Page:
Stages L Sided Info: inaccurate versus others when right side dominant

Just sharing some personal experience with reference to left sided Stages power meter for info. I have been a long time user of Quarq spider PMs and have them on all my bikes… until recently when my trusty Quarq Riken (9 years old) finally died on my TT bike. Thinking I was going to get a new TT bike soon I went for a quick and dirty ‘fix’ and got a left sided stages. Quarq are dual sided and I have Dzeroes on the other bikes. I am 46/54 or 47/53 right side dominant. Stages takes left sided and multiplies x 2. My conclusion after 2 weeks was that it’s a total waste of time IF you are mixing PMs. My smart trainer and other Dzeroes are well within tolerance but the Stages is miles out (lower). So much so, it’s coming off and being replaced. Nothing wrong with the Stages approach if you are using them and them alone, but they sure don’t seem to present accurate data under these circumstances. Be interested to hear of other experiences. Sharing is caring etc etc.

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With left-sided 4iiii you can adjust the multiplier to compensate which works OK most of the time. Seems odd if Stages don’t do that since it’s an easy software fix. There are discrepancies in all of them, so best to stick to a single brand.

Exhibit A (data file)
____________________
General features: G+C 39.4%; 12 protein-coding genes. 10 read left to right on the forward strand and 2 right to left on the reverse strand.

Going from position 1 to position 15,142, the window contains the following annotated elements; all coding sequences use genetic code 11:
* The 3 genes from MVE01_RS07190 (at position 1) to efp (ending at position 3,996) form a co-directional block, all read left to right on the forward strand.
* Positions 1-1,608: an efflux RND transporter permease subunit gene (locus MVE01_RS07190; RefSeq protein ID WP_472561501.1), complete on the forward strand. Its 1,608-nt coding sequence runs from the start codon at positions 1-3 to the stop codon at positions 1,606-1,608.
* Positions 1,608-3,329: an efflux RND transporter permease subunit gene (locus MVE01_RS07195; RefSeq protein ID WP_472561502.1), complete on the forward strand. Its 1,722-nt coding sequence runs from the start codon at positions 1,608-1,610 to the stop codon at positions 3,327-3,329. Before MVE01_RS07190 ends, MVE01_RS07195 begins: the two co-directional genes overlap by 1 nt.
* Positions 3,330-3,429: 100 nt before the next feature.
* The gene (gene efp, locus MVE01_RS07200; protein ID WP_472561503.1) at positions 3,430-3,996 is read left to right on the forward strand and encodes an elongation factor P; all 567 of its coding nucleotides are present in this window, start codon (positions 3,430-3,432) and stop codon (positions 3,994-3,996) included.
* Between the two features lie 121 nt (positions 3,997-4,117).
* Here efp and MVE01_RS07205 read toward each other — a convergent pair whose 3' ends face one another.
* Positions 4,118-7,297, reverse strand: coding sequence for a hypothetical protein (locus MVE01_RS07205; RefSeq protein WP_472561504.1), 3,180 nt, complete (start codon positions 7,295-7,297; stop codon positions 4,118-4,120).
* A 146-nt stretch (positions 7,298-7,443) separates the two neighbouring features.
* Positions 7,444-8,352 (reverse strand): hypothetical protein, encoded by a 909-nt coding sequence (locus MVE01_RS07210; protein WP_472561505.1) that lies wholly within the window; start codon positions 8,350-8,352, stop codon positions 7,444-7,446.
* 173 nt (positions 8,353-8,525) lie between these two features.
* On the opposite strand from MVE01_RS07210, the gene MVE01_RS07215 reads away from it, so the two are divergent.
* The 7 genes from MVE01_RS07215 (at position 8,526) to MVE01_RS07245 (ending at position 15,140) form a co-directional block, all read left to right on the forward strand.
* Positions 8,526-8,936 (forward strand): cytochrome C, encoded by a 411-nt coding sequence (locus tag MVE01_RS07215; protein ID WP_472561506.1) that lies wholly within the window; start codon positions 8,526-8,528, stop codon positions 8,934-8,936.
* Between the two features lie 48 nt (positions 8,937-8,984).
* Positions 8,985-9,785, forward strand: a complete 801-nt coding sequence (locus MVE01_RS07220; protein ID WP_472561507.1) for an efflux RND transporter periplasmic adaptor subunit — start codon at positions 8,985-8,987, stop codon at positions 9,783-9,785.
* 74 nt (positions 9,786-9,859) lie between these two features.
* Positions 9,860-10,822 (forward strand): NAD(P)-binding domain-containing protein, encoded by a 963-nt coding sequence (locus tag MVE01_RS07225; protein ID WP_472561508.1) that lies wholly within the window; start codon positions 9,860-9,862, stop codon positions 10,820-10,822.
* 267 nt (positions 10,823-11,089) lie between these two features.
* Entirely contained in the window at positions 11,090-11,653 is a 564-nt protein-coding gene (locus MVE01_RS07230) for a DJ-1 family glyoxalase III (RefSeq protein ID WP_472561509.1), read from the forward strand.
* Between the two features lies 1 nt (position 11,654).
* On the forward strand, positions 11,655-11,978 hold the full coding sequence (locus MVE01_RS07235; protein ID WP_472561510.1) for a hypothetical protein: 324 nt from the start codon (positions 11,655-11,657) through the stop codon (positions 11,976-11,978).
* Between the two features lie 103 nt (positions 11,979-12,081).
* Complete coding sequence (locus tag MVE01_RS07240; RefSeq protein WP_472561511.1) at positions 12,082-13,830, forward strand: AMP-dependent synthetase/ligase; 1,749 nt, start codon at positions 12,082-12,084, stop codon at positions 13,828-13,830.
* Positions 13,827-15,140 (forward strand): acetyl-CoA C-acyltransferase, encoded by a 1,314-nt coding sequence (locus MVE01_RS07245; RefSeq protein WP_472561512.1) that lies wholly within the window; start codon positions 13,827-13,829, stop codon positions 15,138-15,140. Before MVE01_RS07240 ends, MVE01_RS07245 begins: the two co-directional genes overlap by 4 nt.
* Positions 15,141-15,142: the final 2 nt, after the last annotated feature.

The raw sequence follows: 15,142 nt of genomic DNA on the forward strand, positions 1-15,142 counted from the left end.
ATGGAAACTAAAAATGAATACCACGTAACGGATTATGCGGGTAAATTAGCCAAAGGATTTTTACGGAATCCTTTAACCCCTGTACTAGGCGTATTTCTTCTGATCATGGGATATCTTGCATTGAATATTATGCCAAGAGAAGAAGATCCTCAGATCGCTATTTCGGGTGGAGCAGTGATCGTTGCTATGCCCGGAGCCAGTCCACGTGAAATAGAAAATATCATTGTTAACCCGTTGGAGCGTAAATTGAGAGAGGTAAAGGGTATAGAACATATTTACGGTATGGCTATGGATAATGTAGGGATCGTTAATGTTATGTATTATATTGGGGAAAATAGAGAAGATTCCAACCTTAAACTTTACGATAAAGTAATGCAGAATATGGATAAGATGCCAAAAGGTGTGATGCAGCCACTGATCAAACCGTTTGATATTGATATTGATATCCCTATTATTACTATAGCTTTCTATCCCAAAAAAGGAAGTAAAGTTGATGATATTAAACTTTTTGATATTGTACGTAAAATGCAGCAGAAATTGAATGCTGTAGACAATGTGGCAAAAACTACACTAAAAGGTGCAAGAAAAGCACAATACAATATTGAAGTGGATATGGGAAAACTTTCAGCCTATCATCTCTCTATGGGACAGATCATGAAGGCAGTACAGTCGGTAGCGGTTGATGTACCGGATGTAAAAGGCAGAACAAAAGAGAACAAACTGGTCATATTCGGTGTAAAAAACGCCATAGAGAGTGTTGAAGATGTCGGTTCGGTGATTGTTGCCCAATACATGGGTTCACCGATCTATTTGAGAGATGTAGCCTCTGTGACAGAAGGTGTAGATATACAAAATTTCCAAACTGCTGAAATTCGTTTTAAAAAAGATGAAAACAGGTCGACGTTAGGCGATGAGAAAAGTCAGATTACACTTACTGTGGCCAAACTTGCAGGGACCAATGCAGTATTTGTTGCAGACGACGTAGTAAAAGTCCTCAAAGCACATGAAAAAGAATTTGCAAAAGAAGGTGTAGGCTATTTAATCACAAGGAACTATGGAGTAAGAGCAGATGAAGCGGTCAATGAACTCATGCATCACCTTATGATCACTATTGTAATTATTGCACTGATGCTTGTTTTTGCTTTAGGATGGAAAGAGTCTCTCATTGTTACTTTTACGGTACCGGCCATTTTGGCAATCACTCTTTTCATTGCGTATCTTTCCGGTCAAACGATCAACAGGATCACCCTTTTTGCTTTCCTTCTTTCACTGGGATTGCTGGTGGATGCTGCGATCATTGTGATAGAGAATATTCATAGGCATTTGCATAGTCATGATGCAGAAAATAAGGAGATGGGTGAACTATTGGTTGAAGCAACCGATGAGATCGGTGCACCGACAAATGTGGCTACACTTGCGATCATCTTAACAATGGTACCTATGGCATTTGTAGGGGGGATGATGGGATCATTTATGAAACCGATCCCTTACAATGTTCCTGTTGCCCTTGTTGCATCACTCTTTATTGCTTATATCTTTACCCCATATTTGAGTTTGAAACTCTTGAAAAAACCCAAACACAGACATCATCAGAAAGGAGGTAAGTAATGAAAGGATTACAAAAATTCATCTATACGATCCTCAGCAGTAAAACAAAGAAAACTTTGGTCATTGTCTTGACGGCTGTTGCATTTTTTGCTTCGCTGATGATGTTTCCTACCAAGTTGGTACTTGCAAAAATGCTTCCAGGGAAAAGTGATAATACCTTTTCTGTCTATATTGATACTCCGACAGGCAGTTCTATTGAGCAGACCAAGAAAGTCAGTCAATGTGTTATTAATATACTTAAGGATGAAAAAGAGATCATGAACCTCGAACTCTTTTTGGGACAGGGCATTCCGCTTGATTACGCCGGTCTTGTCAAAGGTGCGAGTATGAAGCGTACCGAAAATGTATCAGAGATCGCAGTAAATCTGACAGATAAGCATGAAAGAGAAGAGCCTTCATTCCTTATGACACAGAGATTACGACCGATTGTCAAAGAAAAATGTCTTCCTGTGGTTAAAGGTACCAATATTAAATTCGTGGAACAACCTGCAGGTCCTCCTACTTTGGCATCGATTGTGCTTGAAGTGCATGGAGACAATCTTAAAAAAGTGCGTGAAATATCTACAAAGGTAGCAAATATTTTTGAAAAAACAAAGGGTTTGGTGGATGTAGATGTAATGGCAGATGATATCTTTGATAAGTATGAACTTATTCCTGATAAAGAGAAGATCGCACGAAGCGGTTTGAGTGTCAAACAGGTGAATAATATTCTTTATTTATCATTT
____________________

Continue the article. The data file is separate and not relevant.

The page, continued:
I heard stages is inaccurate no matter what

How is that fact established?

That exist within a brand/model as well. That is why qc and calibration is the most important step in pm production. And also the costliest step so most vendors cheap out on it.

Not much to do on consumer side other than:
-buy from vendors who are open on how they test and calibrate
-buy models that allow user calibration-slope setting
-enforce a referral systems. A pm can only be trusted after matching 2 others

It is tough to get good data. It will be even harder with the race to the bottom on prices. A 100$ pm is not a good thing.

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Do any of them do this? It’s not something I’ve ever looked into

Power2max calibrates “every single one of the NG units” according to this GCN video:

It is stated to be the main difference to the ECO model and a 100€ price difference.
I am not aware of any other dynamic calibration. Heck, I believe some vendors even skip the static calibration by the look of things.